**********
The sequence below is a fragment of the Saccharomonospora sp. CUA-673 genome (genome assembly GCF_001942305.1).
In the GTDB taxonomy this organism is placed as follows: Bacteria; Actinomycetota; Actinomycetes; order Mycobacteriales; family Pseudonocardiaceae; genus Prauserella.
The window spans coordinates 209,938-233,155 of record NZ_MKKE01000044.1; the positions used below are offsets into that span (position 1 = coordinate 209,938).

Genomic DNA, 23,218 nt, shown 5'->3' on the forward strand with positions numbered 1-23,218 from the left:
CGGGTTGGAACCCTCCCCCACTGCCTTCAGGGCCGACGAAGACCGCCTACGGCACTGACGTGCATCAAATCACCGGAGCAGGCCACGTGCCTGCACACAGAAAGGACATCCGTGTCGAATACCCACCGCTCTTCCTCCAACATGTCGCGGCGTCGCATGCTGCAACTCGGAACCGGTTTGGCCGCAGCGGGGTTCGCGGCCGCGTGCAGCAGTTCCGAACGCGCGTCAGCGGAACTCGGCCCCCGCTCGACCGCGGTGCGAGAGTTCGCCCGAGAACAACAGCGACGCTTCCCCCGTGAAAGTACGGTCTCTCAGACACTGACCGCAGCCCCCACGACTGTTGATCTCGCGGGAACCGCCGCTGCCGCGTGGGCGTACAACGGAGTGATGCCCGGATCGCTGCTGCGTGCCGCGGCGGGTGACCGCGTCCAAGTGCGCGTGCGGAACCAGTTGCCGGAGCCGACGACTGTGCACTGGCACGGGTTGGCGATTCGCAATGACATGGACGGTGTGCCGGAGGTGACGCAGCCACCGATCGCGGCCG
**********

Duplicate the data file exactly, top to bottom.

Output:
The sequence below is a fragment of the Saccharomonospora sp. CUA-673 genome (genome assembly GCF_001942305.1).
In the GTDB taxonomy this organism is placed as follows: Bacteria; Actinomycetota; Actinomycetes; order Mycobacteriales; family Pseudonocardiaceae; genus Prauserella.
The window spans coordinates 209,938-233,155 of record NZ_MKKE01000044.1; the positions used below are offsets into that span (position 1 = coordinate 209,938).

Genomic DNA, 23,218 nt, shown 5'->3' on the forward strand with positions numbered 1-23,218 from the left:
CGGGTTGGAACCCTCCCCCACTGCCTTCAGGGCCGACGAAGACCGCCTACGGCACTGACGTGCATCAAATCACCGGAGCAGGCCACGTGCCTGCACACAGAAAGGACATCCGTGTCGAATACCCACCGCTCTTCCTCCAACATGTCGCGGCGTCGCATGCTGCAACTCGGAACCGGTTTGGCCGCAGCGGGGTTCGCGGCCGCGTGCAGCAGTTCCGAACGCGCGTCAGCGGAACTCGGCCCCCGCTCGACCGCGGTGCGAGAGTTCGCCCGAGAACAACAGCGACGCTTCCCCCGTGAAAGTACGGTCTCTCAGACACTGACCGCAGCCCCCACGACTGTTGATCTCGCGGGAACCGCCGCTGCCGCGTGGGCGTACAACGGAGTGATGCCCGGATCGCTGCTGCGTGCCGCGGCGGGTGACCGCGTCCAAGTGCGCGTGCGGAACCAGTTGCCGGAGCCGACGACTGTGCACTGGCACGGGTTGGCGATTCGCAATGACATGGACGGTGTGCCGGAGGTGACGCAGCCACCGATCGCGGCCG